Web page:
Yet, it is not that simple. Heart emojis and likes do not have the same meaning for everyone, and their use varies depending on the context. Sending the heart-eyes emoji after receiving a photo from your crush does not necessarily have the same meaning as sending one to your boss after they've congratulated you on your latest presentation. Their usage also varies between cultures: Anglo-Saxons are fonder of using love emojis; as it is easier for them to say or write "I love you" to someone, even when it's not someone with whom they are romantically linked. "These geographical differences tend to become blurred with globalisation and the spread of digital tools," adds Halté, author of Les émoticônes et les interjections dans le tchat (Emoticons and Interjections in Chat) in 2018.
But differences in behaviour are apparent between genders. On social networks and in messages, women are more likely to use terms of affection and send heart emojis than their male counterparts. According to an American study from 2016, symbols of joy and appreciation are more common among female users, while funny, sarcastic or awkward emojis, are more often used by men.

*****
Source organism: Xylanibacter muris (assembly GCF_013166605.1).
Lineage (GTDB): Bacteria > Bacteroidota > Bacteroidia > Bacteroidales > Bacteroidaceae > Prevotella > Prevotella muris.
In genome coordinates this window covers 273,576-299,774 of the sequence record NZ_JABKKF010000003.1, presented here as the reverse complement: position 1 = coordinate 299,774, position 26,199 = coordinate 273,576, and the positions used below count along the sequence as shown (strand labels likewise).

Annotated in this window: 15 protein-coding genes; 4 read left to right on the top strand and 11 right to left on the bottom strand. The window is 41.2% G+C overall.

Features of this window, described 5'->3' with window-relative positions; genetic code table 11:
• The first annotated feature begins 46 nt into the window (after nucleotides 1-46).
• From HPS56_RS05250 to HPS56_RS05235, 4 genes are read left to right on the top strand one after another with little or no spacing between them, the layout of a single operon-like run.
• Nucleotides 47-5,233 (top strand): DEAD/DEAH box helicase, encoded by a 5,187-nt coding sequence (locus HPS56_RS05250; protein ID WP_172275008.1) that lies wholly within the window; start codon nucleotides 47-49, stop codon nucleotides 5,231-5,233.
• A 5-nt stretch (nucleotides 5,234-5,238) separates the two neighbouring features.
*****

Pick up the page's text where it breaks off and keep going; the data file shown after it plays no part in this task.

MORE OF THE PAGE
Still, the greatest variation in usage is undeniably generational. The younger an internet user is, the more expressive and adoring their emojis are. "When I speak at conferences about this topic, I often meet a grandparent who tells me that their grandchild puts hearts in all their messages, as if it were no big deal, whereas for them it reflects a much stronger sentiment," Halté tells us.
Are we addicted to likes?
Are we witnessing a loss in the meaning of affectionate symbols among the new generation? In Halté's view, "the intensity of the feeling portrayed by the heart depends on the community that is using it." And indeed, this may grow weaker; like the face that's crying with laughter, that we sometimes send compulsively, to only express a slight amusement.
The overuse of love icons is also linked to a desire for recognition and acknowledgement. To encourage us to "like" left, right and centre, Silicon Valley companies had the idea to set up notifications. These activate dopamine in our brains—the same neurotransmitter involved with addictions. The likes that we receive in return for giving out our own are all very quick rewards, reinforcing the appeal for an action that becomes increasingly automatic. Once this vicious circle is in place, one of the more harmful consequences of this addiction to virtual validation is social pressure and comparing ourselves to others. By asking ourselves whether our peers' Instagram account is more successful than ours, we end up envious, and even prone to depression.